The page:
In a decision released last week, the FCC’s Audio Division denied the application for a new noncommercial FM station which had tentatively been selected to receive a permit for a new station because the applicant did not have reasonable assurance of transmitter site availability when it originally filed its application.  This case makes clear how important that issue can be in connection with any application for a new broadcast station, and even in connection with applications for site changes by existing broadcasters.  The FCC has long required that a broadcaster, before filing an application for a new or modified station, have reasonable assurance of transmitter site availability. This obligation applies not only to full-power radio and television applications, but also to applications for low power TV (LPTV) or low power FM (LPFM) stations, and to applications for FM or TV translators as well.  The reasonable assurance requirement basically insures that the applicant is making a realistic proposal to the FCC, one that can likely be built, and not just some theoretical proposal for a site at which a station could never be constructed.  If reasonable assurance is not obtained before the application is filed, the application is subject to dismissal, as this case makes clear.

Reasonable assurance has never required a binding legal commitment for the use of a particular transmitter site, but this case makes clear that something more than a mere possibility of the availability of the site is necessary.  In this case, a representative of the application had communicated with the tower owner, who said that the tower was currently at capacity, but that it was possible that, over time, some space on the tower could become available.  The FCC’s Audio Division concluded that was not enough, as it did not demonstrate a present availability to the applicant of the site at the time that the application was filed.  The FCC discussed the need for the applicant and the site owner to have a "meeting of the minds" as to the availability of the site before an applicant can specify it.  The assurance cannot be contingent on a future event that is unlikely to occur.Continue Reading Planning a New Station or to Relocate an Existing One? FCC Clarifies the Need for Reasonable Assurance of Transmitter Site Availability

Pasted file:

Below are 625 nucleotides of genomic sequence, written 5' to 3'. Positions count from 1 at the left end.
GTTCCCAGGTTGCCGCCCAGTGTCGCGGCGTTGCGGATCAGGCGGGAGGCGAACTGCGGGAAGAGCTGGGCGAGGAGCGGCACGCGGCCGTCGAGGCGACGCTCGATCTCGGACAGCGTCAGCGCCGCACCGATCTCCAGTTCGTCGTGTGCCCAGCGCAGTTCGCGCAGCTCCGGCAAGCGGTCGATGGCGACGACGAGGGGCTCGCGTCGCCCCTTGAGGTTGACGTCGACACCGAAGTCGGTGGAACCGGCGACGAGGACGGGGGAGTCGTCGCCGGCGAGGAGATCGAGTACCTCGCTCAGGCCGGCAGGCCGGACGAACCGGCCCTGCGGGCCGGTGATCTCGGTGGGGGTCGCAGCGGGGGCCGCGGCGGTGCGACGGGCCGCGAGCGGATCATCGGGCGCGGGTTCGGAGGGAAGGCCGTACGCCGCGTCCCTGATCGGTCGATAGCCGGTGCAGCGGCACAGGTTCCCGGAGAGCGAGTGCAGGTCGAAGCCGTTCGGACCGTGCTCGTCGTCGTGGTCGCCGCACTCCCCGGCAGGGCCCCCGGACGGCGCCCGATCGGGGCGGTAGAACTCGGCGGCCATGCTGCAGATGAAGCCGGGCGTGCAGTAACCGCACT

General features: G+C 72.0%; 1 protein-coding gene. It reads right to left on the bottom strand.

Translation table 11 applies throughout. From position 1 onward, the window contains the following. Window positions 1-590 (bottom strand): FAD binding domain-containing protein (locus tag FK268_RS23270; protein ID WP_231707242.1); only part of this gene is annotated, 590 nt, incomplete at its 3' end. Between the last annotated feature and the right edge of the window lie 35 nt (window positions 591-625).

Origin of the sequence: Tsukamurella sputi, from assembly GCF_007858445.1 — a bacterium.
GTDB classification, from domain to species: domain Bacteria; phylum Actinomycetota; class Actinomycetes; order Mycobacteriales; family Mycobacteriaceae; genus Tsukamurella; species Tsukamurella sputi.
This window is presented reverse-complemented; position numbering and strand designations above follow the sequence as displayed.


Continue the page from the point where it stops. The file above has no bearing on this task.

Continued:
The FCC today issued three orders imposing fines on broadcasters – cutting no slack to anyone.  These cases demonstrate how important strict compliance with all FCC rules is to avoid fines before the current Commission.  The first decision imposed a fine of $2800 on a broadcaster for having an unfenced tower – where the broadcaster claimed that the fence was temporarily removed to facilitate the clearing of brush as required by local authorities to remove a potential fire hazard.  While the FCC seemed to recognize that the fence removal was temporary, and that it was missing for only a few weeks while weed killer was being applied at the site, the Commission still imposed the fine – requiring that access to an AM tower always be restricted, prohibiting open access even for a short period.

The second case was a decision which imposed a fine of $2000 on a broadcaster for operating from an unauthorized transmitter site.  While the broadcaster had received Special Temporary Authority (an "STA")  to operate from the site, the STA expired.  The broadcaster filed an extension request, but forgot to include the filing fee check.  The broadcaster claims that he re-filed the request, and had a canceled check to prove it, although the Commission had no record of the re-filed STA (though the FCC did acknowledge having received the check).  Finding that it had no record of the re-filed STA, and further finding that the applicant should have inquired about the failure to receive an STA extension after 180 days (the length of an STA), the Commission imposed the fine on the broadcaster.  While this case is certainly complicated by the missing extension request, given the canceled check one would assume that broadcaster must have filed something, and the FCC’s usual rule is that if an STA extension is on file, the station can continue to operate.  Of course, with an extension that was pending for 2 years, probably some inquiry was warranted.  But whether it was a $2000 mistake is a different question.Continue Reading FCC Cuts No Slack on Fines – Temporarily Unfenced Tower, Expired STA, Former Owner – All Draw Fines